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Print 49 comment(s) - last by retrospooty.. on Dec 17 at 1:55 PM

Victory gives Windows Phone and Android maker bargaining leverage and possibly a damages payout

Apple, Inc. (AAPL) has lost an important, but under publicized patent infringement jury trial regarding its iPhone.  The trial was held in the U.S. District Court for the District of Delaware, a jurisdiction that is viewed as plaintiff friendly (much like East Texas) and hence tends to attract patent litigation.

The jury in the Wilmington, Delaware court found Apple guilty of willfully infringing on three patents covering camera phones, call handling, and call rejection.  The next phase will be a damages trial with the plaintiff's attorneys already crowing that they expect a "substantial" payout from Apple.

The case was first filed in 2010 by MobileMedia Ideas LLC, and covered 14 patents.  U.S. District Judge Sue L. Robinson was initially reticent to bring the case to trial, but she agreed to this year, when the plaintiffs whittled their list down to the three most important patents.

MobileMedia Chief Executive Officer Larry Horn told Bloomberg after the news was announced, "We’re very pleased.  We think it’s justified.  We’re not in the litigation business [we just want to license]."


Oh, it might be worth mentioning that MobileMedia is co-owned by Android phonemaker Sony Corp. (TYO:6758), Windows Phone maker Nokia Oyj. (HEX:NOK1V) and MPEG LA, a company specializing in licensing video codecs.  In that regard, MobileMedia is what is called a "shell company" -- a company that does not produce anything, but which one or more companies shuffle patents to for the purpose of suing.

The patents used in the case came from Sony and Nokia.

Under current U.S. patent and contract law, often times settlements between two companies don't necessarily apply to their shell firms.  Thus Nokia, for example, can sue Apple via MobileMedia without breaching its settlement from when it directly sued Apple.  In most cases licensing settlements are written such that suing the licensed party breaches the contract.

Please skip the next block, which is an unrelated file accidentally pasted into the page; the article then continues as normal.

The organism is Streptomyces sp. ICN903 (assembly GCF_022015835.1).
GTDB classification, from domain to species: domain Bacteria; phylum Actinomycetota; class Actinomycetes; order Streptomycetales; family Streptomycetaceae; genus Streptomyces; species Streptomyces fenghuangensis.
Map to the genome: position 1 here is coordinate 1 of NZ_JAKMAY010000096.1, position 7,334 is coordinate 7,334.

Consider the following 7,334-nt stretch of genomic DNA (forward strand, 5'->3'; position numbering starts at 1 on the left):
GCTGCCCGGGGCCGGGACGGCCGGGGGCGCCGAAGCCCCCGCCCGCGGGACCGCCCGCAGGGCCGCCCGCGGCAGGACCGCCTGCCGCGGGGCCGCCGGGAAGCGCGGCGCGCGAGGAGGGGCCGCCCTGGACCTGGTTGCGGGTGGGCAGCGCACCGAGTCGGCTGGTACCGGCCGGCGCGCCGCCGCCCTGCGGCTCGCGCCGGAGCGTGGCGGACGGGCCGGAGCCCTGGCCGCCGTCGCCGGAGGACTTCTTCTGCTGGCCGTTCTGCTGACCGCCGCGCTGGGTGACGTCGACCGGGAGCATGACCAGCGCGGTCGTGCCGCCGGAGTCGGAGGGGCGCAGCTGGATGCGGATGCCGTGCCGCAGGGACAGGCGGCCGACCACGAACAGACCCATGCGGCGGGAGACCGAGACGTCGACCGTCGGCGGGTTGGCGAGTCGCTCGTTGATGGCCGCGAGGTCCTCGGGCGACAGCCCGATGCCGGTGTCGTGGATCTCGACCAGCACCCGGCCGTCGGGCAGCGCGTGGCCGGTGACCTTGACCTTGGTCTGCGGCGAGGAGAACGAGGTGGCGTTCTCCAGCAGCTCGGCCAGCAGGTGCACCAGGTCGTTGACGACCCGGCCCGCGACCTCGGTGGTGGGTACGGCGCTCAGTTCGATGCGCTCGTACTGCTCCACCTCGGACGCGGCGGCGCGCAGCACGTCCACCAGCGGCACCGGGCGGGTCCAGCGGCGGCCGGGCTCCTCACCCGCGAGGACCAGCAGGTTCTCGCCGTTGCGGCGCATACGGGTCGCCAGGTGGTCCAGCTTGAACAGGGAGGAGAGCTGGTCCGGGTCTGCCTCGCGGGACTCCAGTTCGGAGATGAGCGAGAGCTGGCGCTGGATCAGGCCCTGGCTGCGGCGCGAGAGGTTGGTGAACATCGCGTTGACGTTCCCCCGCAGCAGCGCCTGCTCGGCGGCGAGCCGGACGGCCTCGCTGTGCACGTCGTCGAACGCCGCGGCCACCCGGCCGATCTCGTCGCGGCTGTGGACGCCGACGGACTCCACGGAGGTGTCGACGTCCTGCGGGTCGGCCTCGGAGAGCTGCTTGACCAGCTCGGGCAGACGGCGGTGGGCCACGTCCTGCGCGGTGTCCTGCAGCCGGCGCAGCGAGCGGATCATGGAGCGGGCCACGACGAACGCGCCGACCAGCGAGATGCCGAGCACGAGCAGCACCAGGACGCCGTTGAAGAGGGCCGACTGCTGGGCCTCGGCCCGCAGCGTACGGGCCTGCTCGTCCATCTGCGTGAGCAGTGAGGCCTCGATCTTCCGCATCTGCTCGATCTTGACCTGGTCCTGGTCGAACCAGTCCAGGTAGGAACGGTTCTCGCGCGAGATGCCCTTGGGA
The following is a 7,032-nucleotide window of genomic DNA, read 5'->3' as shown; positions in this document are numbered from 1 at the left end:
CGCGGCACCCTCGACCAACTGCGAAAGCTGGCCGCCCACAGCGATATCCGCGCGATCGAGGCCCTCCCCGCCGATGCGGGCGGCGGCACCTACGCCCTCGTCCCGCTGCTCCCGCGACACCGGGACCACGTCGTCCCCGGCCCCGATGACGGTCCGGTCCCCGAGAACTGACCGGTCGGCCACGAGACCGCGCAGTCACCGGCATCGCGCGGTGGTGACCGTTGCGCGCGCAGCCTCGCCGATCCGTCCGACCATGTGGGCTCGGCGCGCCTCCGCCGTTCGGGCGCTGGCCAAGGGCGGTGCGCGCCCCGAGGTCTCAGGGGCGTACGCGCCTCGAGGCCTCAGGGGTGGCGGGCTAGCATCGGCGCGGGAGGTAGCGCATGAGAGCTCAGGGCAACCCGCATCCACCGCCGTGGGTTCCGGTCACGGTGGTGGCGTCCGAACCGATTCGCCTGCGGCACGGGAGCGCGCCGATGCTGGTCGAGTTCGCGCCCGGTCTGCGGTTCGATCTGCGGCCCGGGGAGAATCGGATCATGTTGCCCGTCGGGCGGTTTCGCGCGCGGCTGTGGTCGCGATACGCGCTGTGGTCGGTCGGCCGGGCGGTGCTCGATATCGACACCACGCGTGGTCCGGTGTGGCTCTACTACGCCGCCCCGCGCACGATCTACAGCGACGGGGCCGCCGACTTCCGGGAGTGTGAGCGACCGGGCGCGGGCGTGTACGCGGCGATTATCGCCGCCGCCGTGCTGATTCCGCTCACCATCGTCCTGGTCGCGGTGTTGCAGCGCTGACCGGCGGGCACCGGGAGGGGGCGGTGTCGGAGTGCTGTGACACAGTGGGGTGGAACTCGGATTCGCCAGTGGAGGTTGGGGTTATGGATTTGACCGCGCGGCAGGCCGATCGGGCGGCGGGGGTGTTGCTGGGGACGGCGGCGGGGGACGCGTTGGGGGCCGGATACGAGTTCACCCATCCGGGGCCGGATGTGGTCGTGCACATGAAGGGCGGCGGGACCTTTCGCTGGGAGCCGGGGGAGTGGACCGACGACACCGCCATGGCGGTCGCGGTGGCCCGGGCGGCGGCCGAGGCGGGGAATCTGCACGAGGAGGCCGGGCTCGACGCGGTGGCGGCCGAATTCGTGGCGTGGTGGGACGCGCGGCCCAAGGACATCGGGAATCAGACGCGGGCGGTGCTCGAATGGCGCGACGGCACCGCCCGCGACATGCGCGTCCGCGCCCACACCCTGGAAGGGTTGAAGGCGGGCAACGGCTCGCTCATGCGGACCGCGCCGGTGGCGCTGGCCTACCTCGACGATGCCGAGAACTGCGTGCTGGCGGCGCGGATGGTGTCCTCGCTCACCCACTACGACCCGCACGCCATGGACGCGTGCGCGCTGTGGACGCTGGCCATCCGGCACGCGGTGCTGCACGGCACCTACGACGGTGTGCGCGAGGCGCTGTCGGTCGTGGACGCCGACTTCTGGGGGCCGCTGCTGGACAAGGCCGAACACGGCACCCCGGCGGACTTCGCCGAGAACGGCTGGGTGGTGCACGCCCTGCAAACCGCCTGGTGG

Also by using shell firms, companies like Sony and Nokia can escape negative publicity of appearing overly litigious.

Steve Bauer, a partner at Proskauer Rose LLP -- the law firm representing the victorious plaintiffs -- wrote in an email to Bloomberg, "This was a very difficult case.  It required us to take the jury back to 1994-1998, when these technologies were first invented."

Apple has been struggling in the patent sphere of late, seeing the "Steve Jobs" multi-touch patent and the key "rubber-band" patent invalidated.  Apple also was found to have infringed on a Swiss company's protected clock design.

Sources: Bloomberg, Business Wire



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RE: All together now:
By Camikazi on 12/15/2012 7:54:49 PM , Rating: 4
Apple is in no way a victim, they like to play the victim but they are as bad and devious as any other. BTW yes, Apple did start this whole "sue for tiny unimportant ideas" game and now others know the rules and are using them against Apple. Can't call foul once others start using the rules you set in the first place.


RE: All together now:
By MartyLK on 12/15/12, Rating: -1
RE: All together now:
By Camikazi on 12/16/2012 8:17:57 AM , Rating: 3
You seem to overlook that as far as this trial is concerned it is Apple who is doing the stealing and to answer your question no I don't hate Apple. Maybe Samsung did steal their ideas at first, I will admit the phones do look similar but just cause they were a victim once does not mean they did not steal ideas and other companies property this time. Like I said they are as bad and devious as any company out there, none of them are innocent angels, they are all out to make money.


RE: All together now:
By theapparition on 12/17/2012 10:59:17 AM , Rating: 2
quote:
Typical response. You hate Apple so that makes them guilty of all bad. You deliberately overlook that their Intellectual property was infringed .

Fixed that for you, as it's an important distinction.

It's quite conceivable that two separate people on other sides of the world working on a similar problem would reach the same result. This does not mean something is stolen, as no physical property is taken. The real question is if the invention is unique and non-obvious enough to be warranted patent protection. We are seeing many of their patents being dismissed.

But on this same argument, since you are so quick to believe the Samsung verdict, then be fair and believe the courts also reached a legal verdict and found Apple guilty of infringing as well.

Or in your words, Apple was found guilty for stealing other companies property.


"There's no chance that the iPhone is going to get any significant market share. No chance." -- Microsoft CEO Steve Ballmer














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